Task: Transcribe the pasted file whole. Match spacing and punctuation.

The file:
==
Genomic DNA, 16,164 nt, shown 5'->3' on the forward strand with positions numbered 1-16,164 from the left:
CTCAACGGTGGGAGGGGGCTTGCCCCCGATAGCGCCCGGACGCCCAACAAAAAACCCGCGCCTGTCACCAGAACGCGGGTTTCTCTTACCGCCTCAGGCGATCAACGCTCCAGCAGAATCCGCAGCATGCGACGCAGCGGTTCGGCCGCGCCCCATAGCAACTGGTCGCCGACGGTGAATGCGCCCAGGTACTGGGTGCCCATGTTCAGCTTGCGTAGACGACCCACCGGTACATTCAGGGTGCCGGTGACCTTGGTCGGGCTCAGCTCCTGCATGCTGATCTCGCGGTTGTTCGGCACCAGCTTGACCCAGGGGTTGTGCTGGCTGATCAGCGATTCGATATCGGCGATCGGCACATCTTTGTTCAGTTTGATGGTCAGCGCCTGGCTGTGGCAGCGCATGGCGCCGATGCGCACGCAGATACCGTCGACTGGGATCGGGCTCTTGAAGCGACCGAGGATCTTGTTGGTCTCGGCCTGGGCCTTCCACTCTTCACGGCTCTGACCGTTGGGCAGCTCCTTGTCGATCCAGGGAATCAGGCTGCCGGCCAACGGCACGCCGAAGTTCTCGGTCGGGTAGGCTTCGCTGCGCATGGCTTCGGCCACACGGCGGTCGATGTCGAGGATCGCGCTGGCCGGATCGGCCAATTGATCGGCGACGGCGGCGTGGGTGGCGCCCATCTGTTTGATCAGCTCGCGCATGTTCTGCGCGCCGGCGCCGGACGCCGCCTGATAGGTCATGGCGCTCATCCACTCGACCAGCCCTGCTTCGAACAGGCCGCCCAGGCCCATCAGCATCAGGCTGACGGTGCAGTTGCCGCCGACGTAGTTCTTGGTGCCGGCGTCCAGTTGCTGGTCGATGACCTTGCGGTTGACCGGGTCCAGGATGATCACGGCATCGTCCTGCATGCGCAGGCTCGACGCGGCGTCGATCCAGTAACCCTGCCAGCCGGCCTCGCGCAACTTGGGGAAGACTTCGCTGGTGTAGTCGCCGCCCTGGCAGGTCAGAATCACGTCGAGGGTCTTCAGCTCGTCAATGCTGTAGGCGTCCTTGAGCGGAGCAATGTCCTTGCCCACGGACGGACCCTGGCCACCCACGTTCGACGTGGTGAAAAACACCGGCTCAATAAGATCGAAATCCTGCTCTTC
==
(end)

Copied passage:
Genomic DNA, 16,164 nt, shown 5'->3' on the forward strand with positions numbered 1-16,164 from the left:
CTCAACGGTGGGAGGGGGCTTGCCCCCGATAGCGCCCGGACGCCCAACAAAAAACCCGCGCCTGTCACCAGAACGCGGGTTTCTCTTACCGCCTCAGGCGATCAACGCTCCAGCAGAATCCGCAGCATGCGACGCAGCGGTTCGGCCGCGCCCCATAGCAACTGGTCGCCGACGGTGAATGCGCCCAGGTACTGGGTGCCCATGTTCAGCTTGCGTAGACGACCCACCGGTACATTCAGGGTGCCGGTGACCTTGGTCGGGCTCAGCTCCTGCATGCTGATCTCGCGGTTGTTCGGCACCAGCTTGACCCAGGGGTTGTGCTGGCTGATCAGCGATTCGATATCGGCGATCGGCACATCTTTGTTCAGTTTGATGGTCAGCGCCTGGCTGTGGCAGCGCATGGCGCCGATGCGCACGCAGATACCGTCGACTGGGATCGGGCTCTTGAAGCGACCGAGGATCTTGTTGGTCTCGGCCTGGGCCTTCCACTCTTCACGGCTCTGACCGTTGGGCAGCTCCTTGTCGATCCAGGGAATCAGGCTGCCGGCCAACGGCACGCCGAAGTTCTCGGTCGGGTAGGCTTCGCTGCGCATGGCTTCGGCCACACGGCGGTCGATGTCGAGGATCGCGCTGGCCGGATCGGCCAATTGATCGGCGACGGCGGCGTGGGTGGCGCCCATCTGTTTGATCAGCTCGCGCATGTTCTGCGCGCCGGCGCCGGACGCCGCCTGATAGGTCATGGCGCTCATCCACTCGACCAGCCCTGCTTCGAACAGGCCGCCCAGGCCCATCAGCATCAGGCTGACGGTGCAGTTGCCGCCGACGTAGTTCTTGGTGCCGGCGTCCAGTTGCTGGTCGATGACCTTGCGGTTGACCGGGTCCAGGATGATCACGGCATCGTCCTGCATGCGCAGGCTCGACGCGGCGTCGATCCAGTAACCCTGCCAGCCGGCCTCGCGCAACTTGGGGAAGACTTCGCTGGTGTAGTCGCCGCCCTGGCAGGTCAGAATCACGTCGAGGGTCTTCAGCTCGTCAATGCTGTAGGCGTCCTTGAGCGGAGCAATGTCCTTGCCCACGGACGGACCCTGGCCACCCACGTTCGACGTGGTGAAAAACACCGGCTCAATAAGATCGAAATCCTGCTCTTC